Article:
The stunning idol at the Purushottamar Temple in Ambasamudram is carved out on a single stone.
It is over 1,000 years old and one of its kind. But the temple dedicated to Lord Purushottamar which has several unique features, is a sad state, craving for attention and support from devotees. Located on the northern banks of the Thamaraibarani in Ambasamudram (Tirunelveli District), the temple was prosperous till a couple of centuries ago with grand celebrations being a regular feature year-round.
In fact, Rajagopalaswamy of Kulasekara Azhwar temple in Mannar Koil (about 6 km North West) used to visit the Purushottamar temple every year on the occasion of Chitra Pournami for Theerthavari festival. Floods in the Tamaraibaranai had the people of Ambasamudram moving North into the bustling town that exists now, leaving the temple in the midst of greenery but a little away from the heart of Ambai town and in a state of neglect. Thirupalli Yezhuchi used to take place early morning on all days of Margazhi but that too has been discontinued now.
Its unique feature
The moolavar idol here is unique, the features not found in any other Vishnu temple in Tamil Nadu. Armed with eight hands, Ashtabhuja Lord Purushottamar is in a sitting posture on the Padma Peedam with his right leg placed on the right shoulder of Garuda, thus providing a daily Garuda Sevai to devotees. The Lord is seen with a conch, chakra, bow, arrow and kedayam. Alarmel Mangai Thaayar, seen holding a lotus in her left hand, is seen sitting on His left lap. Interestingly, the Adisesha too has a conch and chakra. The whole idol is carved out of a single stone!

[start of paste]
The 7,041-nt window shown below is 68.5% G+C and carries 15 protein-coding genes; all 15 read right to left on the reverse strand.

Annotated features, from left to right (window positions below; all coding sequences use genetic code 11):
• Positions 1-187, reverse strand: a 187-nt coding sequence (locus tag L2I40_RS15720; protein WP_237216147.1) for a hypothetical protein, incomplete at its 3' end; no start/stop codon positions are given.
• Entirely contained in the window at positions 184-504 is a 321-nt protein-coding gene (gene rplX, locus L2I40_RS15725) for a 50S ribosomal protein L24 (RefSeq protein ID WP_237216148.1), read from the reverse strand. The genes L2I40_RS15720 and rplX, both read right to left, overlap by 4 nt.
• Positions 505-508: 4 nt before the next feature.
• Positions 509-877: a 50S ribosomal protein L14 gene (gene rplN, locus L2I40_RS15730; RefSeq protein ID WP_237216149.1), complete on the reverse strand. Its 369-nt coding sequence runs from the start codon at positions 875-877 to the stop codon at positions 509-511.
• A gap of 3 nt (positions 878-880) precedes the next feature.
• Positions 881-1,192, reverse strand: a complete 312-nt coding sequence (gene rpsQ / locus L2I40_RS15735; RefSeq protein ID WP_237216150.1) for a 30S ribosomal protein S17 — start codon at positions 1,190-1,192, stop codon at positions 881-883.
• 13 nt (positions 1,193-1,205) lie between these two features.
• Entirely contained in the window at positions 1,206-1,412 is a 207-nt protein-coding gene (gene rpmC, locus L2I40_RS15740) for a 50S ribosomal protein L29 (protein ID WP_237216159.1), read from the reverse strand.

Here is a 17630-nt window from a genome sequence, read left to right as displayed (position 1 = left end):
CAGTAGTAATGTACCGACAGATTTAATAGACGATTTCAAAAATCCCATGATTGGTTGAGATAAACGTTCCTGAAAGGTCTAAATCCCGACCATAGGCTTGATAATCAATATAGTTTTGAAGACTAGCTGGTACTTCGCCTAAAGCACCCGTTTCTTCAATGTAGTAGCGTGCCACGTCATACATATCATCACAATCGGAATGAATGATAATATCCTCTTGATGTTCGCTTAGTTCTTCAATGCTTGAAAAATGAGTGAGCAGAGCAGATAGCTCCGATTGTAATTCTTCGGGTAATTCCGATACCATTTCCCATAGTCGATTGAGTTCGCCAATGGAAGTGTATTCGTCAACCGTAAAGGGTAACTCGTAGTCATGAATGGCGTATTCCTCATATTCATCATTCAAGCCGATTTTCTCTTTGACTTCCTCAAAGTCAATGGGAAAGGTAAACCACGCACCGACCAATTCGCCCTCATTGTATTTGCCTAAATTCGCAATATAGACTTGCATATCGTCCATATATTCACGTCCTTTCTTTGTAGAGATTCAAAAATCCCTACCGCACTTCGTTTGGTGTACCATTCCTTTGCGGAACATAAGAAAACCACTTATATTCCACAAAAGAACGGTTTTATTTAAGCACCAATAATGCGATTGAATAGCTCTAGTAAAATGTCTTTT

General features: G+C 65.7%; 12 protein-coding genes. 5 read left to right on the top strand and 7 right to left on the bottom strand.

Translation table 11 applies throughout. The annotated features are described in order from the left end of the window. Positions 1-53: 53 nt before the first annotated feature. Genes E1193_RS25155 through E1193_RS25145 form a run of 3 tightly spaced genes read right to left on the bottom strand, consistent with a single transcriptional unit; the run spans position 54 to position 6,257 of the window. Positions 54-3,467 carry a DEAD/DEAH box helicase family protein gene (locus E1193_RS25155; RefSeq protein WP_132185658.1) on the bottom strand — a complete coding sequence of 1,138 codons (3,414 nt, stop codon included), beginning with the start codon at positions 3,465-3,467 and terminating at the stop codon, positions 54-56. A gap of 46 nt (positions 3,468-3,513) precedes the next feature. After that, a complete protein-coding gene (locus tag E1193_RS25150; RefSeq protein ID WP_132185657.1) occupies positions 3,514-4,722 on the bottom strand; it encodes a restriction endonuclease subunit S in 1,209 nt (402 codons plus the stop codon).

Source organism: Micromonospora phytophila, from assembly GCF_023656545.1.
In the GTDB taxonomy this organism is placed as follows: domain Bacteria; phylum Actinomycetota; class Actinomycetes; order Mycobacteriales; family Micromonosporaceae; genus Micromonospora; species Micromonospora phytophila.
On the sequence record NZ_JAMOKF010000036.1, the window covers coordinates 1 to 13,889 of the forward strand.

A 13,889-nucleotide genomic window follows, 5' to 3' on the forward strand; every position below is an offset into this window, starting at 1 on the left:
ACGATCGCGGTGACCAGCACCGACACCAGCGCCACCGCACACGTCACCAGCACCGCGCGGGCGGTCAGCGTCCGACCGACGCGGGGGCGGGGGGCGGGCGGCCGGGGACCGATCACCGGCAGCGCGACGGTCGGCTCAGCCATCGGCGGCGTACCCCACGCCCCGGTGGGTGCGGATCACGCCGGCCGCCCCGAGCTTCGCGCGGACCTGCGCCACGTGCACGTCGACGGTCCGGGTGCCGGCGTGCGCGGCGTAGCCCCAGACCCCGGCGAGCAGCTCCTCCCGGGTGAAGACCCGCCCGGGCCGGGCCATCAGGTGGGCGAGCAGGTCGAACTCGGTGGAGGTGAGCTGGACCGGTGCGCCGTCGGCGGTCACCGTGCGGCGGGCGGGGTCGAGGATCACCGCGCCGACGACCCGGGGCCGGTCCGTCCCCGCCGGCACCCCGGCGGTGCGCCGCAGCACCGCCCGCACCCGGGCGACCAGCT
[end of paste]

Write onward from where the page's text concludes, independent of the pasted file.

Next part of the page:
The style of the necklace carving seen on Purushottamar’s chest indicates that this temple could be at least 1,200 years old.
Another special feature is the three-tier Indira Vimana with Dasavathara carvings on the first, sculptures of Indira, Rudra, Brahmma and Hayagriva on the second and Kalasam on the third.
Legend has it that a rishi used to walk a long distance to bring water for the Lord. One day, when the rishi fell ill and could not travel, Lord Purushottamar is believed to have created the Pongi Karai Theertham, South West of the temple, now seen on the other side of the railway line.
Thiru Madapalli, from where thaligai (sacred prasadam) used to be served to over 1,000 devotees during the 10-day Chitrai Festival, is in dilapidated condition now. The roof above the sanctum is damaged and could fall off any time.
Electrical wires are hanging out of walls. The Vimanam, and the inner and outer walls have not been refurbished for several years. The Paramapada Vasal door too is in a bad shape and has to be replaced. The last renovation happened 40 years ago.
Those interested in helping in the renovation the temple may contact: 95786 46287